Noem then joins the children at the kitchen table, lambasting the growing federal deficit and reassuring them that she will take care of it when she gets to Washington. Noem’s campaign says the ad is airing statewide on local and cable TV channels.

Noem and Sandlin are locked in a close race. Both candidates have tried to emphasize their fiscal discipline, and government spending has been a top issue in the race.

Republican Senate hopeful Linda McMahon is hitting her Democratic rival with an ad that reminds Connecticut voters that Richard Blumenthal incorrectly claimed he served in Vietnam.

McMahon’s 30-second ad features videos of the state attorney general saying he served “in” Vietnam. Blumenthal, a veteran of state politics, served stateside during the war; his critics have savaged him over the false claim.

“Dick Blumenthal lied again and again,” the announcer says. “If he lied about Vietnam, what else is he lying about?”

McMahon, a former wrestling executive, has been closing in on Blumenthal in their contest for the open U.S. Senate seat, according to polls. She has spent heavily from her personal fortune, forcing national Democrats to plan an advertising blitz of their own.

While voters in Connecticut are familiar with Blumenthal after four decades in politics, his campaign has failed to build energy and has led some Democrats to worry that the seat occupied by Sen. Chris Dodd since 1981 could fall into Republican hands.

Republican Senate hopeful Kelly Ayotte says her Democratic rival’s claims of being a fiscal conservative are “baloney.”

The former New Hampshire attorney general launched a 30-second ad on Monday linking Democratic Rep. Paul Hodes to House Speaker Nancy Pelosi. The ad cites Hodes’ votes for Obama’s health care overhaul, the economic stimulus plan and aid for automakers.

“I don’t support political pork or baloney,” Ayotte says in a lighthearted ad that shows a clip of Hodes and then makes fun of his ad claiming to be a fiscal conservative.

“Paul became a fiscal conservative about 20 minutes ago,” Ayotte says, using her fingers to make air quotes as she says “fiscal conservative.”

A poll last week from the University of New Hampshire Survey Center showed Ayotte leading Hodes 50 percent to 35 percent. The poll found 12 percent of New Hampshire adults were undecided.

Louisiana Gov. Bobby Jindal has backed a Republican candidate in a U.S. Senate race in Kansas, but he’s declined to make endorsements in federal races in his own state.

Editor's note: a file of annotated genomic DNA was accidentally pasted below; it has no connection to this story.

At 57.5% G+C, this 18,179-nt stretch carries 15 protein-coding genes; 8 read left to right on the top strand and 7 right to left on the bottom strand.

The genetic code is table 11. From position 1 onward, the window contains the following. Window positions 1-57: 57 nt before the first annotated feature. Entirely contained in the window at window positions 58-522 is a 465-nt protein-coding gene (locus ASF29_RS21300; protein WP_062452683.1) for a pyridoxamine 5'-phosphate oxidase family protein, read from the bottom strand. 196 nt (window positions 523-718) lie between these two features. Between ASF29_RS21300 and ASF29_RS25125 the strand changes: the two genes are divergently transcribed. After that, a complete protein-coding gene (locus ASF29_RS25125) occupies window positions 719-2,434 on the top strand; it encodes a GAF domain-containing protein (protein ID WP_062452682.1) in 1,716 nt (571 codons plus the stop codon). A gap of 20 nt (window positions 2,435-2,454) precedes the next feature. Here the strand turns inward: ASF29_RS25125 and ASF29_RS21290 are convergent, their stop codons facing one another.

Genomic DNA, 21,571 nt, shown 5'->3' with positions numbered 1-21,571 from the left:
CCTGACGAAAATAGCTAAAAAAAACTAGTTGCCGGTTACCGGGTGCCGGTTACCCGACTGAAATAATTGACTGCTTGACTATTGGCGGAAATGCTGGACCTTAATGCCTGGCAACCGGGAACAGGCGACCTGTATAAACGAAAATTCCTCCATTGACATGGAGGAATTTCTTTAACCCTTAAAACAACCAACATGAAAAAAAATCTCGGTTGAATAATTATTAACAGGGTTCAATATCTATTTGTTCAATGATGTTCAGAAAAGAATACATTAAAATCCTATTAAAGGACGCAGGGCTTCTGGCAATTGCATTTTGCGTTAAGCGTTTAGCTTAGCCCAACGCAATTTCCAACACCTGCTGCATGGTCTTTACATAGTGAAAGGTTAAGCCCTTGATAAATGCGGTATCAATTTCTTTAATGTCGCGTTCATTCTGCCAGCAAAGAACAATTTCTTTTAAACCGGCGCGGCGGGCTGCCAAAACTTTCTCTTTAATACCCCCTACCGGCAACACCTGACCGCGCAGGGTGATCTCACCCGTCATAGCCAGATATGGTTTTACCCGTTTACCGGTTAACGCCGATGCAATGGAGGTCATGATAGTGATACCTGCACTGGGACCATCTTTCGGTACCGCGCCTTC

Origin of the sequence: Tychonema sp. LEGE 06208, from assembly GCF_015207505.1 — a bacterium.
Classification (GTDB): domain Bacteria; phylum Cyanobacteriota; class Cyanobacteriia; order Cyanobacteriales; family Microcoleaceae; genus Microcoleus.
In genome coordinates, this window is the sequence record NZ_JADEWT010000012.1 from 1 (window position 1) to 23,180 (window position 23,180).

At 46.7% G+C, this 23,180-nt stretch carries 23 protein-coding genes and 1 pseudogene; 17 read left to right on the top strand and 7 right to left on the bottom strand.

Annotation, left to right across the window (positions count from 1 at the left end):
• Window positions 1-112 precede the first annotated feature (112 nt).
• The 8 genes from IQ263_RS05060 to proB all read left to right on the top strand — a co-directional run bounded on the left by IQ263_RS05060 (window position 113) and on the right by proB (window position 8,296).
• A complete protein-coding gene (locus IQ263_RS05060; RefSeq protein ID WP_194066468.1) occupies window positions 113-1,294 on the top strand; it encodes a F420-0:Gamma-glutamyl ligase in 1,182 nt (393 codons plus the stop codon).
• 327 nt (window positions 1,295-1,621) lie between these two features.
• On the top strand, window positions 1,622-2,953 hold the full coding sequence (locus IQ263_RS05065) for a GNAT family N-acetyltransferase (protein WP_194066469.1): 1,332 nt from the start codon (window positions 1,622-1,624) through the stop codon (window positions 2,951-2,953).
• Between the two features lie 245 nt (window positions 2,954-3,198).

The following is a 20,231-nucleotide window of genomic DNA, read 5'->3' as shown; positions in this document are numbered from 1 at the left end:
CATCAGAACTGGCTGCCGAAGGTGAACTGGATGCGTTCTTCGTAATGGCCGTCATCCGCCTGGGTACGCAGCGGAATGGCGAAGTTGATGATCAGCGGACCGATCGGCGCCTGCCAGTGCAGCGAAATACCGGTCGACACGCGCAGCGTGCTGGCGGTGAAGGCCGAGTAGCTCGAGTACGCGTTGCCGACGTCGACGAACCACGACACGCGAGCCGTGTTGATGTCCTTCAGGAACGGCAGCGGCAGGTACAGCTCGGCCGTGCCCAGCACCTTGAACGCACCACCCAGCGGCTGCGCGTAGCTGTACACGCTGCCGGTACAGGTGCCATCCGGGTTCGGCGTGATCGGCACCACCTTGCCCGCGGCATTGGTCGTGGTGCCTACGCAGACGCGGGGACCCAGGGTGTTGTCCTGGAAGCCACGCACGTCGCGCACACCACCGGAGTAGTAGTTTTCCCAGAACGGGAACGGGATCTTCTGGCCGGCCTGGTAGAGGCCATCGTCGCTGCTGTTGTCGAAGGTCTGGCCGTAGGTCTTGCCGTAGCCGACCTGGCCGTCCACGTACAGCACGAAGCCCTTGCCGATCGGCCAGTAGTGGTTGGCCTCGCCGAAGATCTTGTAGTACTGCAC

Jindal’s office issued a statement saying he was supporting GOP Rep. Jerry Moran in the Kansas Senate race. Jindal called Moran an advocate for taxpayers and fiscally responsible.

Though the primaries are over, Jindal hasn’t made any endorsements in Louisiana’s elections, including the U.S. Senate race where Republican incumbent David Vitter faces Democrat Charlie Melancon in the Nov. 2 election.

Jindal’s spokesman, Kyle Plotkin, ignored repeated questions Monday about why the governor has chosen to endorse a candidate elsewhere but won’t offer recommendations to voters at home.

Quick hits:

—Senate candidate Rand Paul has made a joint appearance with the Republican he defeated in Kentucky’s spring primary, a fresh sign of GOP unity heading into next month’s election. Secretary of State Trey Grayson said Monday that Paul is the best choice for moderate Republicans because of the nominee’s stands on the budget, health care and energy policy. Paul is running against Democrat Jack Conway for the seat of retiring Sen. Jim Bunning, a Republican.

—Pennsylvania’s candidates for U.S. Senate will meet for two debates later this month. Democrat Joe Sestak and Republican Pat Toomey will face each other Oct. 20 in Philadelphia and Oct. 22 in Pittsburgh.

—Jindal made a quick trip Monday to Atlanta for a fundraiser for the Georgia Republican Party. The governor has picked up his out-of-state travel schedule in recent weeks after months of staying home to deal with the Gulf oil spill.

Associated Press writers Mike Baker in Raleigh, N.C., Henry C. Jackson in Washington and Melinda Deslatte in Baton Rouge, La., contributed to this report.